What are "No Surprises" Assurances?

No Surprises assurances are provided by the government through the section 10(a)(1)(B) process to non-Federal landowners. Essentially, private landowners are assured that if "unforeseen circumstances" arise, the U.S. Fish and Wildlife Services will not require the commitment of additional land, water or financial compensation or additional restrictions on the use of land, water, or other natural resources beyond the level otherwise agreed to in the HCP without the consent of the permittee. The government will honor these assurances as long as a permittee is implementing the terms and conditions of the HCP, permit, and other associated documents in good faith.


What is Mitigation?

Mitigation is usually required of all landowners who participate in the incidental take permitting process. Under regulations outlined in the National Environmental Policy Act, mitigation is required to reduce or alleviate the impacts of a proposed activity. Mitigation may include avoiding an impact by not taking a certain action or parts of an action, minimizing impacts by limiting the magnitude of an action, repairing or rehabilitating the affected environment, reducing or eliminating the impact over time, and compensating for the impact by replacing or providing substitute resources or environment. How much mitigation is required and costs to the landowner will vary depending on the species, its habitat needs, and the magnitude of effect the proposed project has on the listed species and its habitat.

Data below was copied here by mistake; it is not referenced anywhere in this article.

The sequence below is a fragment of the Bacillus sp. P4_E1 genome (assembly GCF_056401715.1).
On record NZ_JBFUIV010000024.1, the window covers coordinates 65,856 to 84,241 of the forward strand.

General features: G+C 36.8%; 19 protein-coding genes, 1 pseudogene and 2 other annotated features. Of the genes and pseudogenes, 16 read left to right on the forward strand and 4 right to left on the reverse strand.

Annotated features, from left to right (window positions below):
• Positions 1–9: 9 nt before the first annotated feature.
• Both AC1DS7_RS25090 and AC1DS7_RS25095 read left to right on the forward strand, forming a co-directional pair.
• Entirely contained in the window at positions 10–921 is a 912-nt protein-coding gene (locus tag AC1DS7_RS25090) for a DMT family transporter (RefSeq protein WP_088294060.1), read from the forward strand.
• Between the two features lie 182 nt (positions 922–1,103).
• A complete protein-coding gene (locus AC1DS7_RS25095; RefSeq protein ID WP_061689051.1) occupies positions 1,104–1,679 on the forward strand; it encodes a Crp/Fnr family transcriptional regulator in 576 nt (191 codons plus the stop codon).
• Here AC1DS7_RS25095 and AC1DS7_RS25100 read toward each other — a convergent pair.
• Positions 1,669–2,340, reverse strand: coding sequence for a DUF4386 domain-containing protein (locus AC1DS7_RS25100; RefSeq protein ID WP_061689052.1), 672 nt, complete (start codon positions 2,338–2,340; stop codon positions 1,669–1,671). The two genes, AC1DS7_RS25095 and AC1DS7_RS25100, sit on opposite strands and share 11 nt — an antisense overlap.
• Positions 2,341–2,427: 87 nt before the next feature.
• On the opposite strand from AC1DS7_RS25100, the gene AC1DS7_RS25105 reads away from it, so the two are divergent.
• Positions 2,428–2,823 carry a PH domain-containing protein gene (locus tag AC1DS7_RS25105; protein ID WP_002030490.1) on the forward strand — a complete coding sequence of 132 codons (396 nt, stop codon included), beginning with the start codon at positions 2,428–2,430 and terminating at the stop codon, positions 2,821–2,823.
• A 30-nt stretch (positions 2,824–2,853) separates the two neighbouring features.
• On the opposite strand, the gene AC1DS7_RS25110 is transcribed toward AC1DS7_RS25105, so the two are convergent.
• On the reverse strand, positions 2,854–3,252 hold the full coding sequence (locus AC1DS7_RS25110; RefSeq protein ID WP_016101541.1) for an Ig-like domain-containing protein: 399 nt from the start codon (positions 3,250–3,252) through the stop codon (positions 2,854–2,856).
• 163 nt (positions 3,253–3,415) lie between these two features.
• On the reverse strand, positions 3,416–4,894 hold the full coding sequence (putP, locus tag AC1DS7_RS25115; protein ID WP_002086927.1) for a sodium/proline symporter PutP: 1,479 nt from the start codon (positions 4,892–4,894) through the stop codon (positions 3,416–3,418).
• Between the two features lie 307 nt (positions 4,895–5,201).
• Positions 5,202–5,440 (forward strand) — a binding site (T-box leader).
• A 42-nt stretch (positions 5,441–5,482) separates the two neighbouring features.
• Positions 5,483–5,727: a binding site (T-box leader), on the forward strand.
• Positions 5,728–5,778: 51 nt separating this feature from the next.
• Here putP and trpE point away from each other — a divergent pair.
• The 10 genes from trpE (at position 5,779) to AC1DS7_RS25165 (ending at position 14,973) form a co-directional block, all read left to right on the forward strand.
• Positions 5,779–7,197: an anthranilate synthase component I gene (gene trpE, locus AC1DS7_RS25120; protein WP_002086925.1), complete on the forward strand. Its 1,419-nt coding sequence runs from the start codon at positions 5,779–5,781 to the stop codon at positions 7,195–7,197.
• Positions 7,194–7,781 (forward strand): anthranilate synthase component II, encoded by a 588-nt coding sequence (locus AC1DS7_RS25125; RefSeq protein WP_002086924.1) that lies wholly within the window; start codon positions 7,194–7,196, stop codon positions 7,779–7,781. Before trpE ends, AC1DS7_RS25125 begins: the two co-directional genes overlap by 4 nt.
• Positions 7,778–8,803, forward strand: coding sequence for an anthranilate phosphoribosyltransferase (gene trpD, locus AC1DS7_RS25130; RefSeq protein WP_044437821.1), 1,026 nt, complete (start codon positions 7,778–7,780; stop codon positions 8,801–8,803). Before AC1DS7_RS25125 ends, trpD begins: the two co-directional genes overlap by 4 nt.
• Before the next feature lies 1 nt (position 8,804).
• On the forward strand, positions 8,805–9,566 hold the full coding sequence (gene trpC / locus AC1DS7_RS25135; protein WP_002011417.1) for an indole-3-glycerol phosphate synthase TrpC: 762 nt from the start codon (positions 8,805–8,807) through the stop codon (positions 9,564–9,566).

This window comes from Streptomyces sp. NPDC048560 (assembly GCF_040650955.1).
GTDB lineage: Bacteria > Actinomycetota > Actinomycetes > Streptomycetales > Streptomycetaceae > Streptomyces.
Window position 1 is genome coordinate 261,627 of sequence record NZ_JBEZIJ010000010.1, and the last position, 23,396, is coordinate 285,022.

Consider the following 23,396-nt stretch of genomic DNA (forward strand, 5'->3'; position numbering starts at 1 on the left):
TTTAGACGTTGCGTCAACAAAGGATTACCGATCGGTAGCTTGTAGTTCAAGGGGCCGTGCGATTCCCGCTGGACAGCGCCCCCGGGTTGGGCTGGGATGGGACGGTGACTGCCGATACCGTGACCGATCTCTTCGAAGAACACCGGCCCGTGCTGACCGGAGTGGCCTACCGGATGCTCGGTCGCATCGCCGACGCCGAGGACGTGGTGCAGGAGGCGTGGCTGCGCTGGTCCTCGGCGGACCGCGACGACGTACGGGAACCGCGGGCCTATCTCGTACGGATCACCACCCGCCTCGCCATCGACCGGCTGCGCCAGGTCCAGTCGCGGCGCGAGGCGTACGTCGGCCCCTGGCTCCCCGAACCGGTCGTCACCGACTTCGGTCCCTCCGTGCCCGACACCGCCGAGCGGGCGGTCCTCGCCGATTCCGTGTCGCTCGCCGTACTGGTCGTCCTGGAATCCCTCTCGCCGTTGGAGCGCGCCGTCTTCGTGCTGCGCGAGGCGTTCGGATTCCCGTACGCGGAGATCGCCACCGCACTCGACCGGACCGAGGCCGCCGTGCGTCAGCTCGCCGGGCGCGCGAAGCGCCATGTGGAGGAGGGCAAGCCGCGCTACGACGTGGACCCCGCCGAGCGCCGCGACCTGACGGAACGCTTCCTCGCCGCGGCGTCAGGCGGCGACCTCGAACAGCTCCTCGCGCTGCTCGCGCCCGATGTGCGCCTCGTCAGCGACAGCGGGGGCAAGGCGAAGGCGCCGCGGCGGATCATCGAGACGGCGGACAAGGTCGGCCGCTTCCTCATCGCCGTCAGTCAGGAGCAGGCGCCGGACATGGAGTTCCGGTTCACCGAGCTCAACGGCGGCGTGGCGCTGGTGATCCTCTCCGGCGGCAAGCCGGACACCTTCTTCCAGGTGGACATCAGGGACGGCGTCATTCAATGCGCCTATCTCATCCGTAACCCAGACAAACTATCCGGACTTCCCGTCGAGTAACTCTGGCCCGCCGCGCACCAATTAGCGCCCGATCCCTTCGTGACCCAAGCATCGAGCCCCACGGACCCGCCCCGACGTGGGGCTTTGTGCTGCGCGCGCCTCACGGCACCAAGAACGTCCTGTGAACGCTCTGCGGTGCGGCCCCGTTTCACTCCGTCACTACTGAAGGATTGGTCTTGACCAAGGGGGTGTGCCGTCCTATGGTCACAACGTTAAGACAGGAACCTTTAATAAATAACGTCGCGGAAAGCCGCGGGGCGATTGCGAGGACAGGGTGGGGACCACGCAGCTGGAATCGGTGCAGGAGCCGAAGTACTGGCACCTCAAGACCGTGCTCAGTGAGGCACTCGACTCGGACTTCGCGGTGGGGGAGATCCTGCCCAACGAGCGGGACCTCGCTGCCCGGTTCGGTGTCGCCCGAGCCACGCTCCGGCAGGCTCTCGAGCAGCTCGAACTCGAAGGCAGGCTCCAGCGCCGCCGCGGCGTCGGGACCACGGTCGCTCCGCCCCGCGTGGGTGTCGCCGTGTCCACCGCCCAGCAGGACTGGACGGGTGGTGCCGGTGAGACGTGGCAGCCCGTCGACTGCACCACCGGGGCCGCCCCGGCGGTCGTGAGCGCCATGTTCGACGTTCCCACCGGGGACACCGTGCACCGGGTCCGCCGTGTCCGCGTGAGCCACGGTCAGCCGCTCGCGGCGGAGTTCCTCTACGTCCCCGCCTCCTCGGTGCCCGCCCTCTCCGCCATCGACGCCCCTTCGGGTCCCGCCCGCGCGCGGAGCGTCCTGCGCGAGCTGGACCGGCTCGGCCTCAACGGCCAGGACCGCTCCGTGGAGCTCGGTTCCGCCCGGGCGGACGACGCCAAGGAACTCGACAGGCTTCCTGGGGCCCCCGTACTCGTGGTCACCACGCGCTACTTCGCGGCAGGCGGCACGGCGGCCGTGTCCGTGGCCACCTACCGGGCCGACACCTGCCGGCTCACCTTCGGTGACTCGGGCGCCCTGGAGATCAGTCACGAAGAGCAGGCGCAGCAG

What kinds of actions are considered mitigation?

Mitigation measures are actions that reduce or address potential adverse effects of a proposed activity upon species covered by an HCP. They should address specific needs of the species involved and be manageable and enforceable. Mitigation measures may take many forms, such as: preservation (via acquisition or conservation easement) of existing habitat; enhancement or restoration of degraded or a former habitat; creation of new habitats; establishment of buffer areas around existing habitats; modifications of land use practices, and restrictions on access.


What kind of monitoring is required for an HCP and who performs it?